Installation & Operating Instructions
Exhaust Pipe Length
To prevent unsatisfactory performance due to piping resonance or shock waves that can develop in the piping between the engine and the silencer, it is recommended that the silencer be installed as close as possible to the engine. The exhaust pipe length between engine and silencer should not exceed fifteen times the silencer size. For example, a 6 silencer should be installed within seven and one-half feet (90) of the engine. If the above recommendation can not be followed, the customer should discuss the installation with Maxim.
Exhaust System Expansion Joints
For most exhaust systems designs, it is necessary that an expansion joint be installed between the engine and the silencer. This will allow thermal expansion as well as reduce the amount of engine vibration transmitted to the silencer. If a short exhaust system with no expansion joint is desired and the silencer is to be supported directly on the engine flange, the silencer inlet should be provided with gussets.
It is imperative that the exhaust gas flow in the correct direction. All silencers are equipped with nameplates that show the correct flow direction.
Spark Arrestor Orientation
On spark arrestor silencers, the silencer body is equipped with a box on the side that acts as spark trap. If the silencer is mounted horizontally, the spark trap should be on the underside. If the silencer is mounted vertically, the orientation of the spark trap is discretionary. The purpose of the couplings on the spark trap is to provide access for cleaning purposes.
The silencer may be supported by the inlet and outlet flanges, provided the piping on both ends of the silencer is equipped with lateral supports or guides to prevent large bending moments from being transmitted to the silencer flanges. The following flange loadings are the maximum permissible for most installations. Do not load beyond these limits: Axial (in a direction parallel to the nozzle axis): A force equal to the silencer weight. Shear (in a direction perpendicular to the nozzle axis): A for equal to the silencer weight. Bending Moment: The silencer weight multiplied by the silencer size. For example, a 12 M-51 which weighs 1,295 lbs. can withstand the following nozzle loads: axial: 1,295 lbs., shear: 1,295 lbs., bending moment: 15,540 inch-lbs. Contact Maxim for additional loading information.
For those installations where the silencer is to be supported by the inlet only, the user should install four stiffener gussets on the inlet nozzle. These gussets should be welded to the flange, the nozzle and to the silencer end head. A special silencer with factory installed gussets may be ordered if desired. Likewise, if the silencer outlet is to support a long tailpipe with no lateral support, the outlet nozzle of the silencer should have gussets. A tailpipe of maximum length equal to six times the silencer size may be supported free standing without gussets. For example, a 12 silencer without gussets can support a 72 long free standing tailpipe.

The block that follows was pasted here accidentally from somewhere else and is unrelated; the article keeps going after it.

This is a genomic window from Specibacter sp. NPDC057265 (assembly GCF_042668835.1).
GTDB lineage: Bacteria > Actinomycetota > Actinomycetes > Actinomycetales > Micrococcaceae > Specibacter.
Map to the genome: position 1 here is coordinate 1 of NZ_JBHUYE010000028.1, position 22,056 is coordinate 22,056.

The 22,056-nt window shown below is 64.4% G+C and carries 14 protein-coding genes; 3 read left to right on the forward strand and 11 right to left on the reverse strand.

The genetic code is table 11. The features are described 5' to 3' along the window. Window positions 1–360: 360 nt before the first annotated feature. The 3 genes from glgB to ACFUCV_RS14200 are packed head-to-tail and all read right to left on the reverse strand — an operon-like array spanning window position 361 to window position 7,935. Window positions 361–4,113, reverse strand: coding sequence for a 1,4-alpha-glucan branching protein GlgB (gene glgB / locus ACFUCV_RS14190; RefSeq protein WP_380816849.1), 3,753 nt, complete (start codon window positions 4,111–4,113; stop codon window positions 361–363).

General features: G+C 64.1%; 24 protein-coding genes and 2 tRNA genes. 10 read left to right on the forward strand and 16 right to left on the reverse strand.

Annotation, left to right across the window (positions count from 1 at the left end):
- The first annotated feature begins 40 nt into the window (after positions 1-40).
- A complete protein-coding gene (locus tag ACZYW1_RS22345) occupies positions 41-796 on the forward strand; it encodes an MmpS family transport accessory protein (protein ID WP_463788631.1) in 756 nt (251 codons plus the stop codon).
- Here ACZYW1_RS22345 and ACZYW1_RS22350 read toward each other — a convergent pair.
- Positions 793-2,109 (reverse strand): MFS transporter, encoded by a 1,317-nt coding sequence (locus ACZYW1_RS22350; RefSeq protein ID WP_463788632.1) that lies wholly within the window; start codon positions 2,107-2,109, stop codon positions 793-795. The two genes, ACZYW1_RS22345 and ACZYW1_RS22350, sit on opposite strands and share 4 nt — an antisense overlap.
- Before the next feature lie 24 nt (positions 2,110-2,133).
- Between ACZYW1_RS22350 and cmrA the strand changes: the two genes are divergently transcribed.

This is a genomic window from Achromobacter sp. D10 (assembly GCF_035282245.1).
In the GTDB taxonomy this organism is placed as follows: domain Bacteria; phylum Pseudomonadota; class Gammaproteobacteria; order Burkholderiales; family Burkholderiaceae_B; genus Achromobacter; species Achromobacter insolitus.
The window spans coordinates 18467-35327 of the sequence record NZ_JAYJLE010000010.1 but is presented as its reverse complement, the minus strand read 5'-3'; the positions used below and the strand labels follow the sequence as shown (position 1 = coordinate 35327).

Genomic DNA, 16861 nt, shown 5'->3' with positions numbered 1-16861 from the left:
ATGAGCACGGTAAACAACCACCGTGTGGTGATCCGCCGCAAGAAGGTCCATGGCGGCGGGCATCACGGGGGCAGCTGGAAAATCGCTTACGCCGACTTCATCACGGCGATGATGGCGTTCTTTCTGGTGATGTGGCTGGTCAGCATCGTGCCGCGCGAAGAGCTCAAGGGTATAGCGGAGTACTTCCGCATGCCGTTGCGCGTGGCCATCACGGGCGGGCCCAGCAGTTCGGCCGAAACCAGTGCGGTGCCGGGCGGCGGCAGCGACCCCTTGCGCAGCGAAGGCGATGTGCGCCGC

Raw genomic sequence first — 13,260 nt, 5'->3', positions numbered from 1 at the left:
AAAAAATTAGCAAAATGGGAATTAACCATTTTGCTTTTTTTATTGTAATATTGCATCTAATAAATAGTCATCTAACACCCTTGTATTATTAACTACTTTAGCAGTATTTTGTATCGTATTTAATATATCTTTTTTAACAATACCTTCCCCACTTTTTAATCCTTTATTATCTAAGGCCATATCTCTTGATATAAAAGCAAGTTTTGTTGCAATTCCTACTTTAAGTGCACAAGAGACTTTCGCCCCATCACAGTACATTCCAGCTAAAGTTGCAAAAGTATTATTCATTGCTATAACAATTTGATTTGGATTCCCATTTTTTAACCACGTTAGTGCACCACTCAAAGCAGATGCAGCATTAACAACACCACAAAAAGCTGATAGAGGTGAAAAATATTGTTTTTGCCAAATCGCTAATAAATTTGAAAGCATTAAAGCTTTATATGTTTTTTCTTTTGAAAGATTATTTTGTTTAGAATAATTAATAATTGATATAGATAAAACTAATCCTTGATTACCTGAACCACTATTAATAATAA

For horizontal silencer installations, the silencer may be supported by factory installed saddles or bracket supports. However, the user may choose to support the silencer with two body bands, which are attached to overhead hanger rods. For vertical silencer installations, the silencer may be supported by factory installed legs, trunnions, or bracket supports.
Silencer Common to More than One Engine
It is recommended that a silencer never be connected to more than one engine at a time.
Water in the Exhaust System
Design of the exhaust system must be such that water is not allowed to flow back into the engine. Silencers are not specifically designed to prevent the flow of water back into the engine. With some configurations, the silencer body may become a water trap and for this reason, drain couplings are provided on some models. However, the presence of a drain coupling does not mean that the silencer will prevent water from flowing back into the engine.
Insulation of Silencer Body: Caution!
A typical engine exhaust system has gas temperatures between 500°F and 1,200° F. A typical uninsulated silencer will have an outside skin temperature between 400° F and 900° F. An approximate value for the amount of heat transmitted through the silencer walls is 2.0 BTU per hour per square foot of surface area per °F difference between the gas temperature and the outside air temperature. In view of the above considerations, the user often elects to insulate the silencer body to either reduce the external skin temperature or to reduce the amount of heat transmittal. However, insulating the silencer body will mean that the silencer shell temperature will be almost as hot as the gas temperature. Since carbon steel scales and deteriorates very rapidly when its temperature exceeds 1,000° F, the user must be aware of the possible consequences of insulating a silencer that operates with gas temperatures above 1,000° F. Stainless steel construction is advised under these circumstances. If burn protection of personnel is the main reason for insulating, the user should use an expanded metal safety shield rather than insulation.
Unless specified in the customers purchase requirements, a silencer is not pressure tested. If it is mandatory that absolutely no leakage is to be permitted, the silencer should be purchased with specifications requiring pressure testing at the factory.
Please e-mail Mark Coulson or call 1-251-928-1234.